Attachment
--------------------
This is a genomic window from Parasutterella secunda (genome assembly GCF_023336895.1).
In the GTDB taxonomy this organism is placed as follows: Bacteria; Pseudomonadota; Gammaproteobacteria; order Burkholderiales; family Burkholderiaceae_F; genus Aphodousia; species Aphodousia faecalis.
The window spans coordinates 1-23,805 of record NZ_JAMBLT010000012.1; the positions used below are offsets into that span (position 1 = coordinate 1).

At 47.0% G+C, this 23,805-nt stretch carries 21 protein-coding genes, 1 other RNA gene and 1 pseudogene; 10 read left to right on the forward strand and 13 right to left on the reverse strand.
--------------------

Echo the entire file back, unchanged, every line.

This is a genomic window from Parasutterella secunda (genome assembly GCF_023336895.1).
In the GTDB taxonomy this organism is placed as follows: Bacteria; Pseudomonadota; Gammaproteobacteria; order Burkholderiales; family Burkholderiaceae_F; genus Aphodousia; species Aphodousia faecalis.
The window spans coordinates 1-23,805 of record NZ_JAMBLT010000012.1; the positions used below are offsets into that span (position 1 = coordinate 1).

At 47.0% G+C, this 23,805-nt stretch carries 21 protein-coding genes, 1 other RNA gene and 1 pseudogene; 10 read left to right on the forward strand and 13 right to left on the reverse strand.